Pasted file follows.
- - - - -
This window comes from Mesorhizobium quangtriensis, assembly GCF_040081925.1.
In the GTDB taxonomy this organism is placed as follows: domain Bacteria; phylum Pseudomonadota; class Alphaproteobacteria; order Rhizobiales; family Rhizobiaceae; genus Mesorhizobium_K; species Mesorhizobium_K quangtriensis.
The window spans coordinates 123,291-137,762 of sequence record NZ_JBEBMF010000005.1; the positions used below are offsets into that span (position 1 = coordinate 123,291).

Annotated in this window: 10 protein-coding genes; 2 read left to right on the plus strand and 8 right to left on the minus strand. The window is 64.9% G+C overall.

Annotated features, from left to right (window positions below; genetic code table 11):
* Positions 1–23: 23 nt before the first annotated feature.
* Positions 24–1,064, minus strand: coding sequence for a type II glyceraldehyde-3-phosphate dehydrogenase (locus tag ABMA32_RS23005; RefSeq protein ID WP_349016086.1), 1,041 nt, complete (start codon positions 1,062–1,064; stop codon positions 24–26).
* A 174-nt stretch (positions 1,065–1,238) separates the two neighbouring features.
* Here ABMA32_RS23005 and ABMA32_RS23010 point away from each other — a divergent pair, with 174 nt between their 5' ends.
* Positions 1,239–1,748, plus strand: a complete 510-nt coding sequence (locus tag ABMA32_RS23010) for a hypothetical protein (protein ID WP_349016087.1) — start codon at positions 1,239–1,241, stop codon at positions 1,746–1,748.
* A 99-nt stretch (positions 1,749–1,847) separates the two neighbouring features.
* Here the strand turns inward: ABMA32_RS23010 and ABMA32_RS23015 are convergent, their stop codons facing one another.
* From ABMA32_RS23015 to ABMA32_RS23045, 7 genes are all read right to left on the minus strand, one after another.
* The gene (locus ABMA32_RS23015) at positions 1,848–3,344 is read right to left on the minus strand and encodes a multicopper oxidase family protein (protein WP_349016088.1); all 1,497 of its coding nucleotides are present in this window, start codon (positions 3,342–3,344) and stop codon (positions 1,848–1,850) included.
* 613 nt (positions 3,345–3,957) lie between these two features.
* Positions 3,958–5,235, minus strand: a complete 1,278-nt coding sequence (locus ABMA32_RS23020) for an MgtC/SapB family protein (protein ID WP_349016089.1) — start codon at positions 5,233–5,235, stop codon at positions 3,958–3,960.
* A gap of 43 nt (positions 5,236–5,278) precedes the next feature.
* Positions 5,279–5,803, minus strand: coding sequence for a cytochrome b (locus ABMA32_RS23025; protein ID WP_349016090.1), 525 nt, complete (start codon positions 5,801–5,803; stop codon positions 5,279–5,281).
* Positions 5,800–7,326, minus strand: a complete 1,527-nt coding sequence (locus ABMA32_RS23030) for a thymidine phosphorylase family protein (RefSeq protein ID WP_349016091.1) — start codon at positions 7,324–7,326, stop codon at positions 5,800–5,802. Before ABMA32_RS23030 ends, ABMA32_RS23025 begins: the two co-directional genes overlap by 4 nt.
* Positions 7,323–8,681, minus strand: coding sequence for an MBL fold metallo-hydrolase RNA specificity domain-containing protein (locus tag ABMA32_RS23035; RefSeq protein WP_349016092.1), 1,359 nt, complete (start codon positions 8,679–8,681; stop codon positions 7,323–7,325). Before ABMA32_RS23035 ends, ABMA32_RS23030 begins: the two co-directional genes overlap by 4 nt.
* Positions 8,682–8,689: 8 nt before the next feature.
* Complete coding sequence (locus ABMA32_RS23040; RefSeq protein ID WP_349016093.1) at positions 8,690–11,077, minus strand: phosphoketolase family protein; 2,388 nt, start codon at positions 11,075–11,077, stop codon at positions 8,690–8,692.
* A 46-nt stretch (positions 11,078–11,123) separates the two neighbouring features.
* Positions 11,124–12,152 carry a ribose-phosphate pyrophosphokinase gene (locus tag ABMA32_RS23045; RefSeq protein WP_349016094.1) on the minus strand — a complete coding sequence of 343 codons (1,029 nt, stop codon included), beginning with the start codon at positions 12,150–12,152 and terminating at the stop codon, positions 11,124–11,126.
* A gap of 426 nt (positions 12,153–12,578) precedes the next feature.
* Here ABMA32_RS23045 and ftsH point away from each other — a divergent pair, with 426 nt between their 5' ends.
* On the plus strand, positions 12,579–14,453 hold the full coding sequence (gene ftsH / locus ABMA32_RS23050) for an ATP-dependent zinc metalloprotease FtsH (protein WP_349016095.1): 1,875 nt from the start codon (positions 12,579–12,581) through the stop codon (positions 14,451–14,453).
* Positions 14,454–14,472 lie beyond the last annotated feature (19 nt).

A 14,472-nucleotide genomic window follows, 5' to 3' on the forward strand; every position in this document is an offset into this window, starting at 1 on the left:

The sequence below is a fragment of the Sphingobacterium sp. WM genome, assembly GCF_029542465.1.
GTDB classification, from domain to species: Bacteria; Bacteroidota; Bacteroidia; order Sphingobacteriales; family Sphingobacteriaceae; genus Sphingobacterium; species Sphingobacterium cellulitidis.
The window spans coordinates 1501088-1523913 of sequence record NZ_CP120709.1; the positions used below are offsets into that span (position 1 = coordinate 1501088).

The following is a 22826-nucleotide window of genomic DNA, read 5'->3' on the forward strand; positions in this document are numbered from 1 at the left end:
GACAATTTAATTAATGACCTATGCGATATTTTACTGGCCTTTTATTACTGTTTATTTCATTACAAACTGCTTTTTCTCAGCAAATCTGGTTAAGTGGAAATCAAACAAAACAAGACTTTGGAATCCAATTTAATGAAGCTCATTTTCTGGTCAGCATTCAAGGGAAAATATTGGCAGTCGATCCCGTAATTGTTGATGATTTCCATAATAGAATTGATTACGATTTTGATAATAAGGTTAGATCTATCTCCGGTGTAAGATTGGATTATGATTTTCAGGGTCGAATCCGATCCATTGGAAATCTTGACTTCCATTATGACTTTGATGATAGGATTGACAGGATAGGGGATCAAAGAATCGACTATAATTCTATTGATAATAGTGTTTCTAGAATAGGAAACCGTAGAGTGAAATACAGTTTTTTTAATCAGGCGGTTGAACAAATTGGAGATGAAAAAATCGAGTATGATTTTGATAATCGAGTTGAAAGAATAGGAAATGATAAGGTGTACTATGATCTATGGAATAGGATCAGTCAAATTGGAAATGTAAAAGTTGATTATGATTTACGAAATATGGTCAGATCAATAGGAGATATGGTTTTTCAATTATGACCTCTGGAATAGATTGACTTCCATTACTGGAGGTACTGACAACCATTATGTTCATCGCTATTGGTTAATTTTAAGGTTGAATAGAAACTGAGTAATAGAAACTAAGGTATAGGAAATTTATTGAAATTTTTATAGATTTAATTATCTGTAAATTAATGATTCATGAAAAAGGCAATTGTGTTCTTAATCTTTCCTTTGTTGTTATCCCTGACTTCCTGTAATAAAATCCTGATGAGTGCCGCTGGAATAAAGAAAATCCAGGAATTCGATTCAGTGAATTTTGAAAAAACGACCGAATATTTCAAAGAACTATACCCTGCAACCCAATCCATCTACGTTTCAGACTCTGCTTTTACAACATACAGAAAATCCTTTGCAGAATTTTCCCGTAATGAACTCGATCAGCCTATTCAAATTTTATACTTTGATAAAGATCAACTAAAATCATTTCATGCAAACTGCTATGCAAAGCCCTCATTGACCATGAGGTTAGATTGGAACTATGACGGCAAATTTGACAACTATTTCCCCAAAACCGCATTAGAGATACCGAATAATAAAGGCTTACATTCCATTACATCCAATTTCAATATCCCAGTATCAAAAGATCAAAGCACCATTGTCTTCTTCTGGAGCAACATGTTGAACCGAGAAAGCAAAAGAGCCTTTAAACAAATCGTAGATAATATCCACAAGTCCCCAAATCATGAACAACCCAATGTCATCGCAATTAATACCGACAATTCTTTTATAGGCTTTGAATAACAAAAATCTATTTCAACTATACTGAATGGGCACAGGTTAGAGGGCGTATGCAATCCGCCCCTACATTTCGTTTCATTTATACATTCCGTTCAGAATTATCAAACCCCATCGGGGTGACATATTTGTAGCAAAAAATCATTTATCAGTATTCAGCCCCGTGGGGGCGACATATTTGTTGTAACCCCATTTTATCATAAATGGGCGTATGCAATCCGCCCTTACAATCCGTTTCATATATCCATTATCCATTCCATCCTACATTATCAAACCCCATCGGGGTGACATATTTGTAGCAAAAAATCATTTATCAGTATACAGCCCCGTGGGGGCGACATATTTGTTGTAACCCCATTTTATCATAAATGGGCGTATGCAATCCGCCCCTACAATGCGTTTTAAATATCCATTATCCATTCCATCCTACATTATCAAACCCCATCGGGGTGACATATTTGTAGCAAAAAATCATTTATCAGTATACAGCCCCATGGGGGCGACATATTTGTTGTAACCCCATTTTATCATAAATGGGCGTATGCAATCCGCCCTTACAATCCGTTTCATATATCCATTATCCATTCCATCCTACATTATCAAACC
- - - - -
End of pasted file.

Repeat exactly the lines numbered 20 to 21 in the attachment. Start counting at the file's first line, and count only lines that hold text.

* Positions 7,323–8,681, minus strand: coding sequence for an MBL fold metallo-hydrolase RNA specificity domain-containing protein (locus tag ABMA32_RS23035; RefSeq protein WP_349016092.1), 1,359 nt, complete (start codon positions 8,679–8,681; stop codon positions 7,323–7,325). Before ABMA32_RS23035 ends, ABMA32_RS23030 begins: the two co-directional genes overlap by 4 nt.
* Positions 8,682–8,689: 8 nt before the next feature.